“We’re also trying to do a family singing event which, if it comes off, we could turn into a video montage.”
Elsewhere, Brereton Million Big Local in Staffordshire has been working on a plan to have a man with a van touring around the community complete with socially distancing dancers.
Meanwhile in Chesterfield, Grassland Hasmoor Big Local is hosting a ‘Stay At Home Street Party’. Households are being encouraged to enjoy afternoon tea in their front garden to coincide with the ‘Nations Toast’ when Winston Churchill’s Victory Speech will be broadcast on TV and radio at 2.45pm.
COVID-19 has forced Big Local areas to think on their feet. Events and projects that would usually take weeks, if not months, of planning are being delivered in a matter of days.
“This pandemic has given us such a purpose and focus. Yes, you’ve got to have rules and due diligence, but I’m determined not to lose that impetus,” says Maddy Howe.
“The extra funding that came from Local Trust also allowed people to take the brakes off and be less risk-averse. Zoom has transformed how we work and means we can make decisions more quickly. It also makes it easier for those who want to get involved without all the usual formalities.”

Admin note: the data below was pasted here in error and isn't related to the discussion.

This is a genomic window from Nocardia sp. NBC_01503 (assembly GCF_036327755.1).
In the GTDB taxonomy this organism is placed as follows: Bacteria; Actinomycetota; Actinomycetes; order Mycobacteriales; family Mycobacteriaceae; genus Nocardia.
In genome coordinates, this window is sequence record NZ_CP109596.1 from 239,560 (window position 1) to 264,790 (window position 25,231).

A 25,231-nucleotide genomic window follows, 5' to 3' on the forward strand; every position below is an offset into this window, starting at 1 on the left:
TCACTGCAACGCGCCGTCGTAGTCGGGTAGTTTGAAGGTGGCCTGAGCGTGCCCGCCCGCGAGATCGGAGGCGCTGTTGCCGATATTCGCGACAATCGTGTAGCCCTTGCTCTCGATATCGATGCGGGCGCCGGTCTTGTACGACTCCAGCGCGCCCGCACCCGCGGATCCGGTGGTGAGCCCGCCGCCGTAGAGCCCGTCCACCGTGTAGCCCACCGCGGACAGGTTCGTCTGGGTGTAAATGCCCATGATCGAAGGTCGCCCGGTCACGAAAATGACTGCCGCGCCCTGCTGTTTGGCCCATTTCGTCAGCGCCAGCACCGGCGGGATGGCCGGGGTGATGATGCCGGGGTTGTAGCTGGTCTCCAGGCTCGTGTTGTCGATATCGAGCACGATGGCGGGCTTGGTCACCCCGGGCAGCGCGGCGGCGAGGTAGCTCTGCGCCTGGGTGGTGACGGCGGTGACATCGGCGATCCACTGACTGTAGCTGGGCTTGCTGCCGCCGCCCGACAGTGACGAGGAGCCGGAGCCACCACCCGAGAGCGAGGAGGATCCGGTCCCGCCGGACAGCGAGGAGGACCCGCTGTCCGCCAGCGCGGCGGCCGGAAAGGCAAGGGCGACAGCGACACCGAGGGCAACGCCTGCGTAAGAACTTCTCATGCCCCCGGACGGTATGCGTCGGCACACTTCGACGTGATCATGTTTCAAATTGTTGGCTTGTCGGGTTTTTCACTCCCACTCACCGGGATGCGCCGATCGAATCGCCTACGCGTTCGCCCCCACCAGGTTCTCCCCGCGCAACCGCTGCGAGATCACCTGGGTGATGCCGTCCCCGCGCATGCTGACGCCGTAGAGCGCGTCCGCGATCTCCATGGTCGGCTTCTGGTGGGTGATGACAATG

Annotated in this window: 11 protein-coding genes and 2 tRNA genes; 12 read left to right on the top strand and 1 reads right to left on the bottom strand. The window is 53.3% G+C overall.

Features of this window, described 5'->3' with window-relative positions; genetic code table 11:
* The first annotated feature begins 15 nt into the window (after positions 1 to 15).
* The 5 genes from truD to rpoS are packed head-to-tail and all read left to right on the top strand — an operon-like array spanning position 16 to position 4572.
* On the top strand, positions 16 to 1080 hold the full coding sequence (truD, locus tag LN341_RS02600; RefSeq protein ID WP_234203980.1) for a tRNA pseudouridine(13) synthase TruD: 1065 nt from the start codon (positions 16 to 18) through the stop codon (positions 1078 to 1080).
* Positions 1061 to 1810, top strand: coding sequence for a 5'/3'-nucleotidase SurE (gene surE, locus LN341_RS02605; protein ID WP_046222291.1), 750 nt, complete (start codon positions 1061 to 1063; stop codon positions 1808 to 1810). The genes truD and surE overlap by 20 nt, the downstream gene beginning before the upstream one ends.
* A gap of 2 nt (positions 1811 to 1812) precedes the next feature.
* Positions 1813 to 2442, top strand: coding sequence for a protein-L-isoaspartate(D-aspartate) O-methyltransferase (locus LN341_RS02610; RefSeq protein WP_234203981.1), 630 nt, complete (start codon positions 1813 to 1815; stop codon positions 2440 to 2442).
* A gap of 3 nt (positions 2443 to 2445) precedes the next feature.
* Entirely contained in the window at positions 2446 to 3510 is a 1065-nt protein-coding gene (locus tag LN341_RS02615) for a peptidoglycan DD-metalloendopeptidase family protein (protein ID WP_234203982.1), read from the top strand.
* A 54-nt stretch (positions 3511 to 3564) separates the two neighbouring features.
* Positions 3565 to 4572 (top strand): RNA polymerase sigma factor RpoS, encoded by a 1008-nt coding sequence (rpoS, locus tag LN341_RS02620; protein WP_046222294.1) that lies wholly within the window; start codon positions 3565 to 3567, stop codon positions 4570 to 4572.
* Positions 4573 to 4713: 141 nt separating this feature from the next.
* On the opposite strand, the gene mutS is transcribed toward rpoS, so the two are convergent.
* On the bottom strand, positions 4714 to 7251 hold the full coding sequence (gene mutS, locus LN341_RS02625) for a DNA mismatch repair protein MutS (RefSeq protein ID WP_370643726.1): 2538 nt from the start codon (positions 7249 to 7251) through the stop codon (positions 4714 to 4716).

Lisa adds, “The Mayfly usually goes out every three months. We crazily set ourselves the deadline of publishing fortnightly to keep people connected, it has hugely enhanced our presence in the community.
“I would also echo what Maddy has said about having this sense of focus. Whereas most charities focus on one cause or an annual event, one of the tricky parts of being a Big Local is the open playing field. But we’ve set up a laptop loan scheme with one of our schools and we’ve turned this around in 10 days. Usually, it would take four to five months, but everyone knows this is urgent.
“Similarly with the local community cafe, with our support has been transformed into a food distribution hub, delivering prescriptions, taking calls from people who might need somebody to talk to, with 25 new volunteers joining in; they’ve absolutely smashed it. Although it doesn’t sound like a big leap, if you’re not used to bulk cooking, storing, delivering, and doing it all in the context of a pandemic, it really is an epic turnaround.”
The Sports and Community Hub in Thurcroft has also been repurposed as a foodbank, and Diane has been struck by how swiftly and effectively the community has pulled together in the same direction.